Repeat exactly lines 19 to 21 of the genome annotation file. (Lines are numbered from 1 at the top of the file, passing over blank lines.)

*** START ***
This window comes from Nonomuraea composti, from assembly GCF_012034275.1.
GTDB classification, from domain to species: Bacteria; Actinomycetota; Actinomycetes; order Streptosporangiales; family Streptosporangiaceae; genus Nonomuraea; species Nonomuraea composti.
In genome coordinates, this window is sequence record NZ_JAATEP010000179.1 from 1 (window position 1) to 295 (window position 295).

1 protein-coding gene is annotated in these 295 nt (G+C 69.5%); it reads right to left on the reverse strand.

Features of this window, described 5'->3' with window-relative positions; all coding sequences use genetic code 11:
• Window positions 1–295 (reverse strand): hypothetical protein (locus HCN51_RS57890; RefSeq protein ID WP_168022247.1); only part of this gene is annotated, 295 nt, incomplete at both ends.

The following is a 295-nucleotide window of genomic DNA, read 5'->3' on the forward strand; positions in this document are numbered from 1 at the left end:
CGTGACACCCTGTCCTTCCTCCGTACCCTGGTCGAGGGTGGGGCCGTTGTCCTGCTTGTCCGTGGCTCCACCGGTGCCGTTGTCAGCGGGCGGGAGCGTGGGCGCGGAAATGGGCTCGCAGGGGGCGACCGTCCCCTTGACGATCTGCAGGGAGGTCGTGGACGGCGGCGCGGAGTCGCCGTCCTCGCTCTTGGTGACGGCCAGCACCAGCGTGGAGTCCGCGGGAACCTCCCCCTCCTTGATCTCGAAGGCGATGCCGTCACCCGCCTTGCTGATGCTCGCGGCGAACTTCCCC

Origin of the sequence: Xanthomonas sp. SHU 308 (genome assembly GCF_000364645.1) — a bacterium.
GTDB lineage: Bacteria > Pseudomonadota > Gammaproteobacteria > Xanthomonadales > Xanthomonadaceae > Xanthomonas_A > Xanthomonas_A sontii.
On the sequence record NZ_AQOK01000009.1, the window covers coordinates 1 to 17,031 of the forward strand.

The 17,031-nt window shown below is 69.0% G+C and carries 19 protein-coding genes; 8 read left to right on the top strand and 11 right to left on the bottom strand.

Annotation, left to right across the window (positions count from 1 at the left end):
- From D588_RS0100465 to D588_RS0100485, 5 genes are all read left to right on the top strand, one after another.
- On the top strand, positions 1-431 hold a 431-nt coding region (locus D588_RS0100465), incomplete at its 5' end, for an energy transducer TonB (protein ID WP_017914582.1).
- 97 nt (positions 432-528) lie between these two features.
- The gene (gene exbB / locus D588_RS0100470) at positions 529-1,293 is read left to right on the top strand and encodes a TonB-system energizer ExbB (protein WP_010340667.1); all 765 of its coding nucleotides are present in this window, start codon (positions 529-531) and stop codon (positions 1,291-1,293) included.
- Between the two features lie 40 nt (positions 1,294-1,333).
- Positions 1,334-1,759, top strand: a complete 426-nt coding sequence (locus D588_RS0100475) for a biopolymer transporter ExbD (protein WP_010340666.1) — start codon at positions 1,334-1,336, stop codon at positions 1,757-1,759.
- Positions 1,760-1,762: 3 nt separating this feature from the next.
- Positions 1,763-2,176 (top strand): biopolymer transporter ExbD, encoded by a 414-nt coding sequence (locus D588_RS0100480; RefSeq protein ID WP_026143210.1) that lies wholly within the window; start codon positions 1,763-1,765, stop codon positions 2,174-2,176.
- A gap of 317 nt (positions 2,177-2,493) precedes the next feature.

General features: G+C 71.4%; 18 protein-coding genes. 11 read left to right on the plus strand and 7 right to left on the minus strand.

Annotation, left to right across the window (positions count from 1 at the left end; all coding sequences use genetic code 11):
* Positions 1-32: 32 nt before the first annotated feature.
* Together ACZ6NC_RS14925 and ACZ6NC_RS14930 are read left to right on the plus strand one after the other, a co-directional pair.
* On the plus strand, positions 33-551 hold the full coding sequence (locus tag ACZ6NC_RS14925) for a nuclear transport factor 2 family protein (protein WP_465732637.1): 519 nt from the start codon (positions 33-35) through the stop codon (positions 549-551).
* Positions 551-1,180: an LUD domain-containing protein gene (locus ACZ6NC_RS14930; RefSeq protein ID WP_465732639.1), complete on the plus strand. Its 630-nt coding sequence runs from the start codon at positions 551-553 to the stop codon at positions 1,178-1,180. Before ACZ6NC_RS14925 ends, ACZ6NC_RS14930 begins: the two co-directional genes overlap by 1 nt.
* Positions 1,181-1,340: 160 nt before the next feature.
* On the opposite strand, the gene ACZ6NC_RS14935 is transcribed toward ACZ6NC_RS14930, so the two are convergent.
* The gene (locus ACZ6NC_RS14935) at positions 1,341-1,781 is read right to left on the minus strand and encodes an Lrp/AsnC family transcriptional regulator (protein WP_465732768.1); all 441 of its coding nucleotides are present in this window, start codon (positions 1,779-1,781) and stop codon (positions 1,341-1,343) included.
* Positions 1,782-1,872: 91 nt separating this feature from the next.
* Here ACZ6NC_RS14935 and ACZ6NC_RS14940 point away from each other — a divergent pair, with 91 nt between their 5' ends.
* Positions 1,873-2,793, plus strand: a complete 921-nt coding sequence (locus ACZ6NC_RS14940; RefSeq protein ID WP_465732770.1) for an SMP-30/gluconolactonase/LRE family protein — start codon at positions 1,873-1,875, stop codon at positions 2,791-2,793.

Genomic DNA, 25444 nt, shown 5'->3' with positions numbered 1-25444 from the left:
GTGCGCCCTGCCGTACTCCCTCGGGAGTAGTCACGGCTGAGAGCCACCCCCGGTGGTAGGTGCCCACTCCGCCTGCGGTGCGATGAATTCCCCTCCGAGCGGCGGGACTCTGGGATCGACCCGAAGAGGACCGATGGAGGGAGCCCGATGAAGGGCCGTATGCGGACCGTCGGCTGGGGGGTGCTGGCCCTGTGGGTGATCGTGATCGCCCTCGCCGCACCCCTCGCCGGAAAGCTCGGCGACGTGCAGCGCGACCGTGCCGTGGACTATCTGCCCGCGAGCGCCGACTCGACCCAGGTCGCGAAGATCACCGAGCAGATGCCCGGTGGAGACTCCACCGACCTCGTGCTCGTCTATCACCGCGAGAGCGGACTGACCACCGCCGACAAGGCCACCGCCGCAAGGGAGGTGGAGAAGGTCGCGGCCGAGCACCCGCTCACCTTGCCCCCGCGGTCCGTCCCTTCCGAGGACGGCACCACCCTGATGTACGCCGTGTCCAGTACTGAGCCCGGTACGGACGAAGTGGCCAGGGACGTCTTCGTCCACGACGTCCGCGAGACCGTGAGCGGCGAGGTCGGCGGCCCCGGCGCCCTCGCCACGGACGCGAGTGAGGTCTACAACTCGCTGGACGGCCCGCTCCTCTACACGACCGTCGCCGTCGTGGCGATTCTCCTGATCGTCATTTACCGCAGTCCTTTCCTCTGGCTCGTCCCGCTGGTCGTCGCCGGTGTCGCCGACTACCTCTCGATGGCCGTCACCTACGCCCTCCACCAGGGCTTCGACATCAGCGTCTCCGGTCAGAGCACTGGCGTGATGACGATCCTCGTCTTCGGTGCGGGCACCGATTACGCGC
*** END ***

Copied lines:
- Positions 1,334-1,759, top strand: a complete 426-nt coding sequence (locus D588_RS0100475) for a biopolymer transporter ExbD (protein WP_010340666.1) — start codon at positions 1,334-1,336, stop codon at positions 1,757-1,759.
- Positions 1,760-1,762: 3 nt separating this feature from the next.
- Positions 1,763-2,176 (top strand): biopolymer transporter ExbD, encoded by a 414-nt coding sequence (locus D588_RS0100480; RefSeq protein ID WP_026143210.1) that lies wholly within the window; start codon positions 1,763-1,765, stop codon positions 2,174-2,176.